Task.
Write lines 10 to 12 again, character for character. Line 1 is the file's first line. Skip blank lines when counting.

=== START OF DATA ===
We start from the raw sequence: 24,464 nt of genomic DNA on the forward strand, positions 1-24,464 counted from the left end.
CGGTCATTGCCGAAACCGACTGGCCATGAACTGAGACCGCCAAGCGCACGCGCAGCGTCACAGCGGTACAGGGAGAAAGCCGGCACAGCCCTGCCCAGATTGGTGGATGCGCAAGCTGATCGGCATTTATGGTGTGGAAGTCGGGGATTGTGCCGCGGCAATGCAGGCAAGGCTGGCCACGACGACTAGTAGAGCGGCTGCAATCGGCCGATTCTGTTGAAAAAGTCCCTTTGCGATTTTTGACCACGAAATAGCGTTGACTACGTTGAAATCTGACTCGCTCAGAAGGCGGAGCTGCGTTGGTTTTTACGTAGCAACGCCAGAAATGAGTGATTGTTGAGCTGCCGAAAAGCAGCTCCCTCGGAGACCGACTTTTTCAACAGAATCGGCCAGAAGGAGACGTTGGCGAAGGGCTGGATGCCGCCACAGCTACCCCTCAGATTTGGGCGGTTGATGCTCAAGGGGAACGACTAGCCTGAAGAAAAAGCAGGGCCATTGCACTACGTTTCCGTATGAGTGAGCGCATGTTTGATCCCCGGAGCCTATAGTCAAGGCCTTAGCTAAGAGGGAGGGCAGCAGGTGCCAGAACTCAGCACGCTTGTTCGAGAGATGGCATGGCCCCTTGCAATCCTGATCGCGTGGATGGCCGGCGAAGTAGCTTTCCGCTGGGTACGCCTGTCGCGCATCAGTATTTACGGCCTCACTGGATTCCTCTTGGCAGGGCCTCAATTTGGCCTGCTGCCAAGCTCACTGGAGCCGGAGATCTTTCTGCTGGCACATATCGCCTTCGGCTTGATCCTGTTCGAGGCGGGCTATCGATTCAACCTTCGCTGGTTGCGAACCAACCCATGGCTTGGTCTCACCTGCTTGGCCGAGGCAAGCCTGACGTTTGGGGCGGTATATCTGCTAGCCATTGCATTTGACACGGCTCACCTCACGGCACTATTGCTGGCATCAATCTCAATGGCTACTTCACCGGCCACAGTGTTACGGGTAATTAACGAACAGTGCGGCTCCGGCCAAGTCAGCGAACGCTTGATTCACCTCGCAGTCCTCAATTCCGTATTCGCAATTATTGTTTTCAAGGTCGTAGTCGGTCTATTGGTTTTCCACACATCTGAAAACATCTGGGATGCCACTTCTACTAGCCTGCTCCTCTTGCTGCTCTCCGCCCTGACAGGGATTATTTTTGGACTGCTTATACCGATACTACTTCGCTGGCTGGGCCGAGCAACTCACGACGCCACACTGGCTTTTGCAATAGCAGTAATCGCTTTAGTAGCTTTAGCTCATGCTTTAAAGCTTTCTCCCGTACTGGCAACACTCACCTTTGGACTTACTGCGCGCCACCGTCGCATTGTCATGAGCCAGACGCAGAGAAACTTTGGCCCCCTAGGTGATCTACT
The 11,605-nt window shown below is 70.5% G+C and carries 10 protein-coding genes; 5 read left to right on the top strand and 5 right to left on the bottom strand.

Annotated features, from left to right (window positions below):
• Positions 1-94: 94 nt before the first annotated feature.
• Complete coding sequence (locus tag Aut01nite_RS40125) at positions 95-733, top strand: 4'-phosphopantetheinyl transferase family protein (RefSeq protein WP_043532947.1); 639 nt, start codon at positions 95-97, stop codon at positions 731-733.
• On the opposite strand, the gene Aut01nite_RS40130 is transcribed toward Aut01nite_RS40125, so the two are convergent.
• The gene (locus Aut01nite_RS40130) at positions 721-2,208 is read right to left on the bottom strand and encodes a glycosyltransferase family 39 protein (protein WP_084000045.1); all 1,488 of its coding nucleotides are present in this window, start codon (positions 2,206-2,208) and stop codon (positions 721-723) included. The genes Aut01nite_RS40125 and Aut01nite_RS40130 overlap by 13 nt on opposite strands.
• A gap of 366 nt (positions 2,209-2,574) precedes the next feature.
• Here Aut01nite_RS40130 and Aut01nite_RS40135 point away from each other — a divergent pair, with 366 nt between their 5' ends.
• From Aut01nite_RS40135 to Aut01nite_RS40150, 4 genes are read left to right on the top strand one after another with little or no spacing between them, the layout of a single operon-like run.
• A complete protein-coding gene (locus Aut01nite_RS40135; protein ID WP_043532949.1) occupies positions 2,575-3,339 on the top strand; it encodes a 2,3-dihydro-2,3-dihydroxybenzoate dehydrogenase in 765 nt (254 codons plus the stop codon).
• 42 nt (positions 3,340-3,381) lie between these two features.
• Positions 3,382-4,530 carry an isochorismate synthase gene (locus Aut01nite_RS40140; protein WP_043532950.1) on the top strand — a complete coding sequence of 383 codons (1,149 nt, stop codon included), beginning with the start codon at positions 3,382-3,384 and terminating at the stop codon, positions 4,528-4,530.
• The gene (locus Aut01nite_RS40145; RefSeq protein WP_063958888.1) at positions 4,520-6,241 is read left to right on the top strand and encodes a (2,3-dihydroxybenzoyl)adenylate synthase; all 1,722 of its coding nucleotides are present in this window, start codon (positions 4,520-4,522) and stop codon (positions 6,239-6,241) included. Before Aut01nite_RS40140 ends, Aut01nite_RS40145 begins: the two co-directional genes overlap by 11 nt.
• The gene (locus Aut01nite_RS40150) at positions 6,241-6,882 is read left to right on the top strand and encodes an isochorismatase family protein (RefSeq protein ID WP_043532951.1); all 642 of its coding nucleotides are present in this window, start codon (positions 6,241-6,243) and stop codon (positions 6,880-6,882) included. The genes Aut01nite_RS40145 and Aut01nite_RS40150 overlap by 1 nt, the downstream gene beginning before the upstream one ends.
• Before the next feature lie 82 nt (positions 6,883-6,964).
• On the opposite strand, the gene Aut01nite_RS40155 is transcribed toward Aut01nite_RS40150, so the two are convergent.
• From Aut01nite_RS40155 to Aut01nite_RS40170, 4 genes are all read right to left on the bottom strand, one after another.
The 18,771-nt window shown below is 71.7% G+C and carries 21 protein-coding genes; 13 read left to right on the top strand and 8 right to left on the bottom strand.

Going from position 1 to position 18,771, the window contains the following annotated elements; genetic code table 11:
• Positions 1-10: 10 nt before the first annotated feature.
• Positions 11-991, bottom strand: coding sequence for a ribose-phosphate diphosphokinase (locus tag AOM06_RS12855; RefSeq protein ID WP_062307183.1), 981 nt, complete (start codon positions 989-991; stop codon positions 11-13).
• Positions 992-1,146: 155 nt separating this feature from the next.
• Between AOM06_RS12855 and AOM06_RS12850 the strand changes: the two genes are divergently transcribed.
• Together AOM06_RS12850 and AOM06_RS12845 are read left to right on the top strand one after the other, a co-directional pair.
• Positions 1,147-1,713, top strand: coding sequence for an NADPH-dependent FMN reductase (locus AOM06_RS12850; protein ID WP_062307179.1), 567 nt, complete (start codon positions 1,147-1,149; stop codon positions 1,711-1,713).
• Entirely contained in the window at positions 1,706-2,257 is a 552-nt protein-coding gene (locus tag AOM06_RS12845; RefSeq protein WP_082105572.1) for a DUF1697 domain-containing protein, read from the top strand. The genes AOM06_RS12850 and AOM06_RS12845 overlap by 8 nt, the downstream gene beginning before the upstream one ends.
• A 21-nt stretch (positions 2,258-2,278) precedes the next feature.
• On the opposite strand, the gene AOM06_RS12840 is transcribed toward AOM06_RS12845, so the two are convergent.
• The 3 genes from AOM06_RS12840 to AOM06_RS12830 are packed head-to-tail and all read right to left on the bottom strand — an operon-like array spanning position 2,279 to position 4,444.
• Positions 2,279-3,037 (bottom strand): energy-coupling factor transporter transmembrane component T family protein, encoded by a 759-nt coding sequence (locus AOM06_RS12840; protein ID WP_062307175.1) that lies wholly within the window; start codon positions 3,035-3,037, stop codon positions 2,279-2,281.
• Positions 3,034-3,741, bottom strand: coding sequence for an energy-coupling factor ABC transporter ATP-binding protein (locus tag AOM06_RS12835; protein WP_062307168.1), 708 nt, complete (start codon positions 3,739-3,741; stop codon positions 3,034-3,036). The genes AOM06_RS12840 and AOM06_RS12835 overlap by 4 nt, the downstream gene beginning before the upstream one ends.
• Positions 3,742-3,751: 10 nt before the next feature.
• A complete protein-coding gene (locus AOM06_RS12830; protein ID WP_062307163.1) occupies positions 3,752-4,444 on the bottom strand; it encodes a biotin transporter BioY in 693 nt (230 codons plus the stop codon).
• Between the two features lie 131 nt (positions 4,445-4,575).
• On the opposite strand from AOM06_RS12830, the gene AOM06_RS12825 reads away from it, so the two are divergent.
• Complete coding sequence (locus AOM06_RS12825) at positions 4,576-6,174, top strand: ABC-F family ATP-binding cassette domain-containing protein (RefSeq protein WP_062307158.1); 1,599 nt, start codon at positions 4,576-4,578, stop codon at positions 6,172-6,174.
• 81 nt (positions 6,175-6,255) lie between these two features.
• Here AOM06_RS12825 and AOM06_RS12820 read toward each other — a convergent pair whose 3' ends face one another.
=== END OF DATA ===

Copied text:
• Here Aut01nite_RS40130 and Aut01nite_RS40135 point away from each other — a divergent pair, with 366 nt between their 5' ends.
• From Aut01nite_RS40135 to Aut01nite_RS40150, 4 genes are read left to right on the top strand one after another with little or no spacing between them, the layout of a single operon-like run.
• A complete protein-coding gene (locus Aut01nite_RS40135; protein ID WP_043532949.1) occupies positions 2,575-3,339 on the top strand; it encodes a 2,3-dihydro-2,3-dihydroxybenzoate dehydrogenase in 765 nt (254 codons plus the stop codon).